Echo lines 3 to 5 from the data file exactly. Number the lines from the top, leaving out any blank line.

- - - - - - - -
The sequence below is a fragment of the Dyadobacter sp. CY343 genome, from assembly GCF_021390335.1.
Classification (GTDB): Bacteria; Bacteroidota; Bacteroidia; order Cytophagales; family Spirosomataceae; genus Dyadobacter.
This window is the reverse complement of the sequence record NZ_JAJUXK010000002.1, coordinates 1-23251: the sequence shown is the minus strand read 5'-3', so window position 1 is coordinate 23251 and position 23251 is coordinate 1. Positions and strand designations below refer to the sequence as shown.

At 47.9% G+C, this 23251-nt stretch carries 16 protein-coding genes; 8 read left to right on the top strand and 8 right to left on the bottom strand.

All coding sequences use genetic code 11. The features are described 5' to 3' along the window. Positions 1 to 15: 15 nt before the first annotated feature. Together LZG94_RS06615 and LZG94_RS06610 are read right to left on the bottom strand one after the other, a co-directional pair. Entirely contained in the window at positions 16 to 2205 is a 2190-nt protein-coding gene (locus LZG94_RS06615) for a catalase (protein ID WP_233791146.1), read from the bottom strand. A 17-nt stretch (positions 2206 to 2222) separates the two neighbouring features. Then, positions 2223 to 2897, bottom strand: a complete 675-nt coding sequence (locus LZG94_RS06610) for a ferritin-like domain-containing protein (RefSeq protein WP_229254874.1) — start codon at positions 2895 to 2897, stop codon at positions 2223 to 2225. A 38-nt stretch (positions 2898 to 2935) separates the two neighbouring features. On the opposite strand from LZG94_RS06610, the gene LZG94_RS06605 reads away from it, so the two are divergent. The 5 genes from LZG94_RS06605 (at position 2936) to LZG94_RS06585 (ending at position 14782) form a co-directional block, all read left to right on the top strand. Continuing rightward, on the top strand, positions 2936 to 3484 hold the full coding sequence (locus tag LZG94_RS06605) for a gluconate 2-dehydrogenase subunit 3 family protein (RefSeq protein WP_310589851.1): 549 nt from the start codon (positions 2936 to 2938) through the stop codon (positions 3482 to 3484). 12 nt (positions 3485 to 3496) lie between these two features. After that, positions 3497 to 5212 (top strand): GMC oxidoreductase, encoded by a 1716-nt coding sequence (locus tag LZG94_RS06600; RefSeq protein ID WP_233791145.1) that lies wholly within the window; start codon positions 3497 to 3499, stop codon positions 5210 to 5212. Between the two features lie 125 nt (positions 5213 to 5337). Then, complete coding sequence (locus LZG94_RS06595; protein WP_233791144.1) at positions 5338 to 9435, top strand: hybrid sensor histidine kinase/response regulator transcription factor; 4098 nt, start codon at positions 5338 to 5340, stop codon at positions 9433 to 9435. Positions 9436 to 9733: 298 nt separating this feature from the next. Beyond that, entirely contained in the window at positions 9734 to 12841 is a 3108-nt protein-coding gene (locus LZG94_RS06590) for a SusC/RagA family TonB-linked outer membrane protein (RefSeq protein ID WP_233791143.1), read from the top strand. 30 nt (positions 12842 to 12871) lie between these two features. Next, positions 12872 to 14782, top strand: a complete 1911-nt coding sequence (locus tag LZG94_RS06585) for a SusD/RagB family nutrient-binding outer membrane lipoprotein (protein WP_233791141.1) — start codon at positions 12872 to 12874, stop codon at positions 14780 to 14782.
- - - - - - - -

This window is the reverse complement of the sequence record NZ_JAJUXK010000002.1, coordinates 1-23251: the sequence shown is the minus strand read 5'-3', so window position 1 is coordinate 23251 and position 23251 is coordinate 1. Positions and strand designations below refer to the sequence as shown.

At 47.9% G+C, this 23251-nt stretch carries 16 protein-coding genes; 8 read left to right on the top strand and 8 right to left on the bottom strand.

All coding sequences use genetic code 11. The features are described 5' to 3' along the window. Positions 1 to 15: 15 nt before the first annotated feature. Together LZG94_RS06615 and LZG94_RS06610 are read right to left on the bottom strand one after the other, a co-directional pair. Entirely contained in the window at positions 16 to 2205 is a 2190-nt protein-coding gene (locus LZG94_RS06615) for a catalase (protein ID WP_233791146.1), read from the bottom strand. A 17-nt stretch (positions 2206 to 2222) separates the two neighbouring features. Then, positions 2223 to 2897, bottom strand: a complete 675-nt coding sequence (locus LZG94_RS06610) for a ferritin-like domain-containing protein (RefSeq protein WP_229254874.1) — start codon at positions 2895 to 2897, stop codon at positions 2223 to 2225. A 38-nt stretch (positions 2898 to 2935) separates the two neighbouring features. On the opposite strand from LZG94_RS06610, the gene LZG94_RS06605 reads away from it, so the two are divergent. The 5 genes from LZG94_RS06605 (at position 2936) to LZG94_RS06585 (ending at position 14782) form a co-directional block, all read left to right on the top strand. Continuing rightward, on the top strand, positions 2936 to 3484 hold the full coding sequence (locus tag LZG94_RS06605) for a gluconate 2-dehydrogenase subunit 3 family protein (RefSeq protein WP_310589851.1): 549 nt from the start codon (positions 2936 to 2938) through the stop codon (positions 3482 to 3484). 12 nt (positions 3485 to 3496) lie between these two features. After that, positions 3497 to 5212 (top strand): GMC oxidoreductase, encoded by a 1716-nt coding sequence (locus tag LZG94_RS06600; RefSeq protein ID WP_233791145.1) that lies wholly within the window; start codon positions 3497 to 3499, stop codon positions 5210 to 5212. Between the two features lie 125 nt (positions 5213 to 5337). Then, complete coding sequence (locus LZG94_RS06595; protein WP_233791144.1) at positions 5338 to 9435, top strand: hybrid sensor histidine kinase/response regulator transcription factor; 4098 nt, start codon at positions 5338 to 5340, stop codon at positions 9433 to 9435. Positions 9436 to 9733: 298 nt separating this feature from the next. Beyond that, entirely contained in the window at positions 9734 to 12841 is a 3108-nt protein-coding gene (locus LZG94_RS06590) for a SusC/RagA family TonB-linked outer membrane protein (RefSeq protein ID WP_233791143.1), read from the top strand. 30 nt (positions 12842 to 12871) lie between these two features. Next, positions 12872 to 14782, top strand: a complete 1911-nt coding sequence (locus tag LZG94_RS06585) for a SusD/RagB family nutrient-binding outer membrane lipoprotein (protein WP_233791141.1) — start codon at positions 12872 to 12874, stop codon at positions 14780 to 14782.